Migrate Home Assistant to Orange Pi 5

Orange Pi 5 running Home Assistant
Orange Pi 5 running Home Assistant

I’ve been running my Home Assistant instance on a very old Tinker Board S with a 16GB eMMC. This has been working fine for a month or two but I recently started getting notifications that my Home Assistant instance was out of drive space. Sure enough, even after removing all of my backups there is almost no space left.

I’ve already received reports from my readers about how much better of an experience Home Assistant is running on an Orange Pi 5. Not only is the CPU much more powerful than something like a Raspberry Pi 4 or Tinker Board S but it has a NVMe storage slot. These two things combined make it a great choice for running your Home Assistant instance.

My previous install is a core installation but I’m going to use supervised on the Orange Pi 5. In this guide I’ll show you how I migrated my instance step by step and evaluate the performance improvement at the end. Let’s get started!

Hardware Used

Orange Pi 5 - Top View
Orange Pi 5

The Orange Pi 5 the latest release from Orange Pi and is the most powerful model yet. It has a 6 core CPU and options from 4GB of RAM all the way up to 32GB of RAM!

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Geekworm Copper Heatsink Set
Geekworm Copper Heatsink Set

The Geekworm copper heatsink set is designed to fit many different single board computers. It uses thermal conductive adhesive which many “cheap” heatsink kits for SBCs don’t have. Eliminates hotspots and reduces throttling. Can be further enhanced by powered cooling over the heatsinks.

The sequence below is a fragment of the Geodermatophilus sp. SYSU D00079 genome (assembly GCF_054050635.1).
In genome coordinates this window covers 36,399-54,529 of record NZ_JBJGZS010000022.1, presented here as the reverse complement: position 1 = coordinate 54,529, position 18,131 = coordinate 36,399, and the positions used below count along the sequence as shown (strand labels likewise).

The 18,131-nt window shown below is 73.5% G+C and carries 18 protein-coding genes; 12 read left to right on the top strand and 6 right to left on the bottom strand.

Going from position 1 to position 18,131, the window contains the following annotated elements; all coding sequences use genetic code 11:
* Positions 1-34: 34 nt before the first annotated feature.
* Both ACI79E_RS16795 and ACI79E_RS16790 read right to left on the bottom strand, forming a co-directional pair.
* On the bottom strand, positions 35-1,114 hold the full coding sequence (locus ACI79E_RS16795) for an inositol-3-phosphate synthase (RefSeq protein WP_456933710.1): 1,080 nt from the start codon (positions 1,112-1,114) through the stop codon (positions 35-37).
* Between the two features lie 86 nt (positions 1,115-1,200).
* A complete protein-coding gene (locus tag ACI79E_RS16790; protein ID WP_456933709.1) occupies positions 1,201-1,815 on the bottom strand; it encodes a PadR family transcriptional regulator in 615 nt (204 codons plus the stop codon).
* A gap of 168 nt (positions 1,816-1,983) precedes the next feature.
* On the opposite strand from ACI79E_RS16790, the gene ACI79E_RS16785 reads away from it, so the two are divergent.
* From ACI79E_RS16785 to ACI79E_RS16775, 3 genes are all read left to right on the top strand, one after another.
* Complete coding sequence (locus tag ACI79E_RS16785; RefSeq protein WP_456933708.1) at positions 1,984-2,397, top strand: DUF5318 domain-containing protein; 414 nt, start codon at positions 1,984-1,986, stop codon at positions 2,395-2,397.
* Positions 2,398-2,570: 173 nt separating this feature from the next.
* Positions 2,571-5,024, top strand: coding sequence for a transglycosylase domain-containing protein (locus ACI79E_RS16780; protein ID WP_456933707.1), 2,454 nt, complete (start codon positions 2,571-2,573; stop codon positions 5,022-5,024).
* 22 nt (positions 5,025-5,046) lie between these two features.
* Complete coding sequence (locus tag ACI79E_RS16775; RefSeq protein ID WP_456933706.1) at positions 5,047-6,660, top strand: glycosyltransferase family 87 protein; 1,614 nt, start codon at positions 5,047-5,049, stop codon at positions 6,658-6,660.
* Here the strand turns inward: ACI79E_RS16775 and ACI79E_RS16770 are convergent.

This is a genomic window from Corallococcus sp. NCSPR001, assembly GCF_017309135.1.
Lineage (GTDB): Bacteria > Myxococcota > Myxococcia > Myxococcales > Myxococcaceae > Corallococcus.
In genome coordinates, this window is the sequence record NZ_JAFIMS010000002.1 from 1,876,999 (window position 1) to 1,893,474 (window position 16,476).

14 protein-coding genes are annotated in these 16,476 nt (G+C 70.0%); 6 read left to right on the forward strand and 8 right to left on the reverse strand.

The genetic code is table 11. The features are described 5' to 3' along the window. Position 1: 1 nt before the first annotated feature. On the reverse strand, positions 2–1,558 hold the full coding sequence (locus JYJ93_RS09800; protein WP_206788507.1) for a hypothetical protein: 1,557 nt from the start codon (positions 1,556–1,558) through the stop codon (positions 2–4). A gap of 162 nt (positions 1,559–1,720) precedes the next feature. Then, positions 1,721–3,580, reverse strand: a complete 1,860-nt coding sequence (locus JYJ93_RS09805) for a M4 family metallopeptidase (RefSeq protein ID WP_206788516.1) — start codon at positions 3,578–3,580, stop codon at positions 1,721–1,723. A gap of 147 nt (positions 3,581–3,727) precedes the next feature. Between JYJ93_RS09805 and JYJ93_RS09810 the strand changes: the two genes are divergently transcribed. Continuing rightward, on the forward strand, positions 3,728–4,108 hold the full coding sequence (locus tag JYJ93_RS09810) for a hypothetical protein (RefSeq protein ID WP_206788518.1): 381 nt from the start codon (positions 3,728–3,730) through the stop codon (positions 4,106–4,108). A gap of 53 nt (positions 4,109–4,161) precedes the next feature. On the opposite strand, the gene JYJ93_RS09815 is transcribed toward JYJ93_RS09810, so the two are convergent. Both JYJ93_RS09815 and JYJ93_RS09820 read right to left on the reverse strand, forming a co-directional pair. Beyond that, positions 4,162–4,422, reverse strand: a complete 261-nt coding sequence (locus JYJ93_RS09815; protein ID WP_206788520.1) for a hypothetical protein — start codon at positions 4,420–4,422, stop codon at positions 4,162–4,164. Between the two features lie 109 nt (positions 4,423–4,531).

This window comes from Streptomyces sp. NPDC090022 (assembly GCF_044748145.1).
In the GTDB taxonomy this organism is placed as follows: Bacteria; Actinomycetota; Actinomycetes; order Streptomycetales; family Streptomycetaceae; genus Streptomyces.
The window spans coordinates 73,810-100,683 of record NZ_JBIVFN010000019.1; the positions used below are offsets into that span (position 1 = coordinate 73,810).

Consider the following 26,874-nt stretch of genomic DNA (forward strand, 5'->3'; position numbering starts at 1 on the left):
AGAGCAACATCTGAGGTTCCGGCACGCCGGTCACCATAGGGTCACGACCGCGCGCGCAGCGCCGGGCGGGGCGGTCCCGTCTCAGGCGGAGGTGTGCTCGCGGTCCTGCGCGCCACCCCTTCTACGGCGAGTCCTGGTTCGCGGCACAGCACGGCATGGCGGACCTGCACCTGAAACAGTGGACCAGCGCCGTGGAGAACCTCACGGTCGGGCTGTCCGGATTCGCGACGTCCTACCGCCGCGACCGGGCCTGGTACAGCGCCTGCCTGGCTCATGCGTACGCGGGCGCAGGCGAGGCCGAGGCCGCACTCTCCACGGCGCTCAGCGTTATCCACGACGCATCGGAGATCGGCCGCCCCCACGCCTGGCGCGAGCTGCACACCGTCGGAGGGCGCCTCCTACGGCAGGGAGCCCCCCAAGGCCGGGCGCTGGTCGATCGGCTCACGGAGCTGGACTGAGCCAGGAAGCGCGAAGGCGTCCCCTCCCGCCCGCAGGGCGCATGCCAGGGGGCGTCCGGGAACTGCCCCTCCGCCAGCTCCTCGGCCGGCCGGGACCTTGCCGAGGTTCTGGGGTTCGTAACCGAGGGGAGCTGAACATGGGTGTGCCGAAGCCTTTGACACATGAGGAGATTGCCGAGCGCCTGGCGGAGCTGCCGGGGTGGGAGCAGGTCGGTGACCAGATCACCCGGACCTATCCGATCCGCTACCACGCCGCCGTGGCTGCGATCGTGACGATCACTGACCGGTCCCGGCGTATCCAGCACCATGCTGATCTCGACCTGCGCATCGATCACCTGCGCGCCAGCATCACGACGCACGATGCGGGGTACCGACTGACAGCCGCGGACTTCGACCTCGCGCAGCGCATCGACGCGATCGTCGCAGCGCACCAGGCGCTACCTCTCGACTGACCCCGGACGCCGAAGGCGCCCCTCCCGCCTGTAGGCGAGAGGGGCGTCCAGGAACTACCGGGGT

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Kioxia 2230 M2 NVMe Drive
Kioxia 2230 M2 NVMe Drive

The Kioxia (Toshiba) 128GB M.2 2230 PCIe NVMe drive is much shorter than most NVMe drives (full size is 2280). It fits great with single board computers / tablets / other smaller form factors.

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Backup Instance

The first thing we need to do is back up your existing Home Assistant installation. To do this go to Settings->System->Backups.

I recommend creating a fresh one right at the time you do your migration. Click “+ Create backup” in the bottom right of the screen. Choose to do a full backup.

Once it’s done click on the backup and you should see this screen:

Home Assistant - Backup
Home Assistant – Backup

Click the 3 dots in the bottom right of the popup to get an option to download the full backup. Go ahead and download a copy now for us to restore later.

Orange Pi 5 Configuration

Installing Dependencies

I first recommend becoming root with:

sudo su

Now install the dependencies with:

apt-get install jq wget curl udisks2 libglib2.0-bin network-manager dbus apparmor-utils systemd-journal-remote lsb-release -y

Install OS Agent

Check what the latest version of the OS Agent is here at their GitHub page. At time of writing it was 1.5.1. You should update the commands below with the latest version from the GitHub page instead of 1.5.1. Download the aarch64.deb version.

We’re now going to install the Home Assistant OS Agent with:

wget https://github.com/home-assistant/os-agent/releases/download/1.5.1/os-agent_1.5.1_linux_aarch64.deb
dpkg -i os-agent_1.5.1_linux_aarch64.deb

Install Docker

Docker is required as well. To install it:

curl -fsSL https://get.docker.com -o get-docker.sh
sudo sh ./get-docker.sh

Install Supervisor

Next up is the Home Assistant supervisor. We can install the latest version with:

wget https://github.com/home-assistant/supervised-installer/releases/latest/download/homeassistant-supervised.deb
dpkg -i homeassistant-supervised.deb

Choose raspberrypi4-64 as the type in the menu that comes up.

Trick Supervisor to install on Armbian/Ubuntu (optional)

Recently I moved my installation to Armbian using Ubuntu. I did this by editing /etc/os-release:

PRETTY_NAME="Debian GNU/Linux 11 (bullseye)"
VERSION="22.04.2 LTS (Jammy Jellyfish)"